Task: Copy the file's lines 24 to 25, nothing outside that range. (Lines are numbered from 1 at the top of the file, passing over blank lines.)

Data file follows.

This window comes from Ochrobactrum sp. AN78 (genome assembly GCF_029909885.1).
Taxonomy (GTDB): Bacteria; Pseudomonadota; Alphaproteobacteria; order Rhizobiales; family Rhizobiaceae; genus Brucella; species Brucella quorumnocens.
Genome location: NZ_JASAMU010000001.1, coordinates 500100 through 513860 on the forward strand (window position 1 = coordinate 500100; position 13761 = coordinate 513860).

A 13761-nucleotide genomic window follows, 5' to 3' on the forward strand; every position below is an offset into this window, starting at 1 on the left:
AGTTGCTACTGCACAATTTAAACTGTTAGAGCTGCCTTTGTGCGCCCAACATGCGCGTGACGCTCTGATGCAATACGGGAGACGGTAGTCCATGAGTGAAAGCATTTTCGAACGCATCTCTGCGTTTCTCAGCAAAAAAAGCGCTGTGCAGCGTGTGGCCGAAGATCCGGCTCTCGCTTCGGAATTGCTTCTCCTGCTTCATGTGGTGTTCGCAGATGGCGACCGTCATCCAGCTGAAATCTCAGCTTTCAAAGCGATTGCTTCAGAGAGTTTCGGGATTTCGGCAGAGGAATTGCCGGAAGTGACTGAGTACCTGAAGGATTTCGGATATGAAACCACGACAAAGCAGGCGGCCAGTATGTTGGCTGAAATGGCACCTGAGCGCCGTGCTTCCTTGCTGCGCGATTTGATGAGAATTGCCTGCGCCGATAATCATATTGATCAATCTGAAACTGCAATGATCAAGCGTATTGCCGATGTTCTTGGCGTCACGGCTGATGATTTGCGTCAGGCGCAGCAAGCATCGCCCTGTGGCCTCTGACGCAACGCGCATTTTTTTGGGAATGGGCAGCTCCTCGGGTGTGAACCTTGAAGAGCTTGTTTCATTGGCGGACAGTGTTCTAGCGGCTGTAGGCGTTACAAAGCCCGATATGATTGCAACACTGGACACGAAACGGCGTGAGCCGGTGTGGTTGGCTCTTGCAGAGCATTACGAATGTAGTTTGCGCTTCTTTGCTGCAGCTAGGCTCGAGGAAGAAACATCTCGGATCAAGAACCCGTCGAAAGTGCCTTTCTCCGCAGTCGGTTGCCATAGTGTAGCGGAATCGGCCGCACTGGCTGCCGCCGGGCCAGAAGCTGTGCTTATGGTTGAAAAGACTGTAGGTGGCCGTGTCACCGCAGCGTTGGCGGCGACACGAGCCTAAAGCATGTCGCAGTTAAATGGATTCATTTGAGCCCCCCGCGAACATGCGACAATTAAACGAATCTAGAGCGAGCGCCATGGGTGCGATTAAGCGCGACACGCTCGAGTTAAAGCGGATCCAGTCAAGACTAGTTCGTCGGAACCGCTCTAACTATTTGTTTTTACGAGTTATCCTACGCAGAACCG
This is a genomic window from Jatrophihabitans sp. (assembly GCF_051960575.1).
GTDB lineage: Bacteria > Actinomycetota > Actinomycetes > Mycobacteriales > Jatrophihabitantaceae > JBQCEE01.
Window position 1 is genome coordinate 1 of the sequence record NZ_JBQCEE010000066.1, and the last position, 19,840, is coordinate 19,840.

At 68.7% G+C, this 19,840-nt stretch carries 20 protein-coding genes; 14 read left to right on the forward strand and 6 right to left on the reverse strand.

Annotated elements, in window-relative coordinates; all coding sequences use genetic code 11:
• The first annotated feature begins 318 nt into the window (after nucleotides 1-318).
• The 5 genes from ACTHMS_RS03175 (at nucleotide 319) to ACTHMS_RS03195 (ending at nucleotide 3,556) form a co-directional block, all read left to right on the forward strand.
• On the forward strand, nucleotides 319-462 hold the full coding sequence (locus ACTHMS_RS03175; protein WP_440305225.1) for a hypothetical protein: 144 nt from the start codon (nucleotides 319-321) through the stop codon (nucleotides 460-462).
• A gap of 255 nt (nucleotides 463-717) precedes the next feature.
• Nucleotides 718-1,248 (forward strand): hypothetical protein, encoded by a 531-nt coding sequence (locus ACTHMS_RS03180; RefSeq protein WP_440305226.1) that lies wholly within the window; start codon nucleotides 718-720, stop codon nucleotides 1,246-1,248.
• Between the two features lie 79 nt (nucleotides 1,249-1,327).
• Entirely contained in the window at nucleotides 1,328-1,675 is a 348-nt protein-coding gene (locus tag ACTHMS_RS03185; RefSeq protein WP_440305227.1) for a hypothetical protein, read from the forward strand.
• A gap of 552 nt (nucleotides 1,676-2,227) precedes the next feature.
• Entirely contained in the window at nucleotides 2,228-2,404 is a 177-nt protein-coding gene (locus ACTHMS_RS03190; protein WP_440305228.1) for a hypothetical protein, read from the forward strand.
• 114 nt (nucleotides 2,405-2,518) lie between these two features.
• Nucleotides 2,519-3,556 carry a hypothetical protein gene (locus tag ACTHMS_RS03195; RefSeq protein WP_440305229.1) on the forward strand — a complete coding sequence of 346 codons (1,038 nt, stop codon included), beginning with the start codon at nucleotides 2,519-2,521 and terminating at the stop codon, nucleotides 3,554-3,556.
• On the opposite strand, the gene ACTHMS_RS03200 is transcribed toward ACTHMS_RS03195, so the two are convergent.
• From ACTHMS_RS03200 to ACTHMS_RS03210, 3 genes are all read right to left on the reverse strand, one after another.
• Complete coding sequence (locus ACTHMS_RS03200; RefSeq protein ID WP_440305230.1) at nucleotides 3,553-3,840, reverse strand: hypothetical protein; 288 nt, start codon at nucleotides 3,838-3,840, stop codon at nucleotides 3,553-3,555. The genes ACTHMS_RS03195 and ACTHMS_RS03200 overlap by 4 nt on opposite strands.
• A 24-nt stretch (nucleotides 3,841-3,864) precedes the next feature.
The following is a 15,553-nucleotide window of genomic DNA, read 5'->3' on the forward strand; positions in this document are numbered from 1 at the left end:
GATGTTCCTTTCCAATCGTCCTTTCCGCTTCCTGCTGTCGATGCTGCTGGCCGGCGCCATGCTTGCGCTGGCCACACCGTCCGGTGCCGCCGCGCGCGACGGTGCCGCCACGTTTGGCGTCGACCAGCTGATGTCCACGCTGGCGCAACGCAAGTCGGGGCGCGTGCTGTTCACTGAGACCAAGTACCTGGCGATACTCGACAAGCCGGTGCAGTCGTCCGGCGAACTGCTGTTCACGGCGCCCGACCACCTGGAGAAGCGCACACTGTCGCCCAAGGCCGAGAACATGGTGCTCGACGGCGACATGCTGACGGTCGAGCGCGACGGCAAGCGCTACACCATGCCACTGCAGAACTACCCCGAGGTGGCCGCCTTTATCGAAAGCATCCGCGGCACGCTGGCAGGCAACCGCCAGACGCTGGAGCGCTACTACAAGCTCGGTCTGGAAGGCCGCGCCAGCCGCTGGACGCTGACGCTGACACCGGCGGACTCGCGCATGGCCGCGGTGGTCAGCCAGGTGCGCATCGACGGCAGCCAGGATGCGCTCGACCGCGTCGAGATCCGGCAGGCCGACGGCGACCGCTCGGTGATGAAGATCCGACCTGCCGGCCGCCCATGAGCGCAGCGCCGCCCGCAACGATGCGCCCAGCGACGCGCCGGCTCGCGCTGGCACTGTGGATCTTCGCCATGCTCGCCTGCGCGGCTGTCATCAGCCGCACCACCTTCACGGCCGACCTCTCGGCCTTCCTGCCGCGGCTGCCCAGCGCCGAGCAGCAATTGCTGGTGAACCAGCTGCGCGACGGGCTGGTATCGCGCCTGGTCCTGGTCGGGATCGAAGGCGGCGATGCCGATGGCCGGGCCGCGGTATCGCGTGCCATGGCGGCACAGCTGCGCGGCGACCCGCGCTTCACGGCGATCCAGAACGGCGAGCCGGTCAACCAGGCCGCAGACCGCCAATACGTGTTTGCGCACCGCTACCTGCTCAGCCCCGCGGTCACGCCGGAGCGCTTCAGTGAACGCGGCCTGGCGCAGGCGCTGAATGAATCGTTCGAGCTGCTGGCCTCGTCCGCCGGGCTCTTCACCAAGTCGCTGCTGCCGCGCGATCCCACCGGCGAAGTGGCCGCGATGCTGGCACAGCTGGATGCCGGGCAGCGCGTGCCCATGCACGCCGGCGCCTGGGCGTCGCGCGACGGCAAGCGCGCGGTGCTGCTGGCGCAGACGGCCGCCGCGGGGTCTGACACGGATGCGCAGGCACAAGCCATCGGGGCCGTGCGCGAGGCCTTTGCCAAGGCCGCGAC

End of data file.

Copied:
• Complete coding sequence (locus ACTHMS_RS03200; RefSeq protein ID WP_440305230.1) at nucleotides 3,553-3,840, reverse strand: hypothetical protein; 288 nt, start codon at nucleotides 3,838-3,840, stop codon at nucleotides 3,553-3,555. The genes ACTHMS_RS03195 and ACTHMS_RS03200 overlap by 4 nt on opposite strands.
• A 24-nt stretch (nucleotides 3,841-3,864) precedes the next feature.